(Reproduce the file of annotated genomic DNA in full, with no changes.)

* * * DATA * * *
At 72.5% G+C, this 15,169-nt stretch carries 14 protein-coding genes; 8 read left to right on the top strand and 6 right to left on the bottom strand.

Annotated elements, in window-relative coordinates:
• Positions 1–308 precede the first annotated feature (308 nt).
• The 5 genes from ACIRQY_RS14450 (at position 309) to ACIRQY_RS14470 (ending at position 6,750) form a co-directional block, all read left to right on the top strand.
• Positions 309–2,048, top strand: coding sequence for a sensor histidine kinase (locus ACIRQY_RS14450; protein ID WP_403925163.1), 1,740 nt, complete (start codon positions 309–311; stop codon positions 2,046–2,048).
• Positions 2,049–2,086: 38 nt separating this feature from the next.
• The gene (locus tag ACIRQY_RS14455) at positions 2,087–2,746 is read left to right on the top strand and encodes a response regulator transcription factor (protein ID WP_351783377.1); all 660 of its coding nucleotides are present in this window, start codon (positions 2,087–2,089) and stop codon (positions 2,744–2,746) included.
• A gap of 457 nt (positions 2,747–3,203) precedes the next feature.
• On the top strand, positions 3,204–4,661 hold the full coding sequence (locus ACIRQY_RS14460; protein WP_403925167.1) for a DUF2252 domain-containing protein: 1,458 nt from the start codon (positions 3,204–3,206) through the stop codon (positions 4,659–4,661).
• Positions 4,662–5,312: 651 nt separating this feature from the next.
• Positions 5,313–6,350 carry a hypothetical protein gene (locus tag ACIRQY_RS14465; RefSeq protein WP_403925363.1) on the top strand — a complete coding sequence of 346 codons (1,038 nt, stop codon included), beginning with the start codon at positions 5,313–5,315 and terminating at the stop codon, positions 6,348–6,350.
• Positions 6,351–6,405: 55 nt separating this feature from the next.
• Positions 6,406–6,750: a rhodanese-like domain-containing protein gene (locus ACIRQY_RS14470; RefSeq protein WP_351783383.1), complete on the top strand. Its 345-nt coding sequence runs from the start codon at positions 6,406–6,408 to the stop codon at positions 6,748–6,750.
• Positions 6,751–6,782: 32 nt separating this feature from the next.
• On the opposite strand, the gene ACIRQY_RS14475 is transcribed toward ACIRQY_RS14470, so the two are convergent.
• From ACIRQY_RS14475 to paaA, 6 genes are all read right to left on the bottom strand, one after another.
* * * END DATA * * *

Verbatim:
At 72.5% G+C, this 15,169-nt stretch carries 14 protein-coding genes; 8 read left to right on the top strand and 6 right to left on the bottom strand.

Annotated elements, in window-relative coordinates:
• Positions 1–308 precede the first annotated feature (308 nt).
• The 5 genes from ACIRQY_RS14450 (at position 309) to ACIRQY_RS14470 (ending at position 6,750) form a co-directional block, all read left to right on the top strand.
• Positions 309–2,048, top strand: coding sequence for a sensor histidine kinase (locus ACIRQY_RS14450; protein ID WP_403925163.1), 1,740 nt, complete (start codon positions 309–311; stop codon positions 2,046–2,048).
• Positions 2,049–2,086: 38 nt separating this feature from the next.
• The gene (locus tag ACIRQY_RS14455) at positions 2,087–2,746 is read left to right on the top strand and encodes a response regulator transcription factor (protein ID WP_351783377.1); all 660 of its coding nucleotides are present in this window, start codon (positions 2,087–2,089) and stop codon (positions 2,744–2,746) included.
• A gap of 457 nt (positions 2,747–3,203) precedes the next feature.
• On the top strand, positions 3,204–4,661 hold the full coding sequence (locus ACIRQY_RS14460; protein WP_403925167.1) for a DUF2252 domain-containing protein: 1,458 nt from the start codon (positions 3,204–3,206) through the stop codon (positions 4,659–4,661).
• Positions 4,662–5,312: 651 nt separating this feature from the next.
• Positions 5,313–6,350 carry a hypothetical protein gene (locus tag ACIRQY_RS14465; RefSeq protein WP_403925363.1) on the top strand — a complete coding sequence of 346 codons (1,038 nt, stop codon included), beginning with the start codon at positions 5,313–5,315 and terminating at the stop codon, positions 6,348–6,350.
• Positions 6,351–6,405: 55 nt separating this feature from the next.
• Positions 6,406–6,750: a rhodanese-like domain-containing protein gene (locus ACIRQY_RS14470; RefSeq protein WP_351783383.1), complete on the top strand. Its 345-nt coding sequence runs from the start codon at positions 6,406–6,408 to the stop codon at positions 6,748–6,750.
• Positions 6,751–6,782: 32 nt separating this feature from the next.
• On the opposite strand, the gene ACIRQY_RS14475 is transcribed toward ACIRQY_RS14470, so the two are convergent.
• From ACIRQY_RS14475 to paaA, 6 genes are all read right to left on the bottom strand, one after another.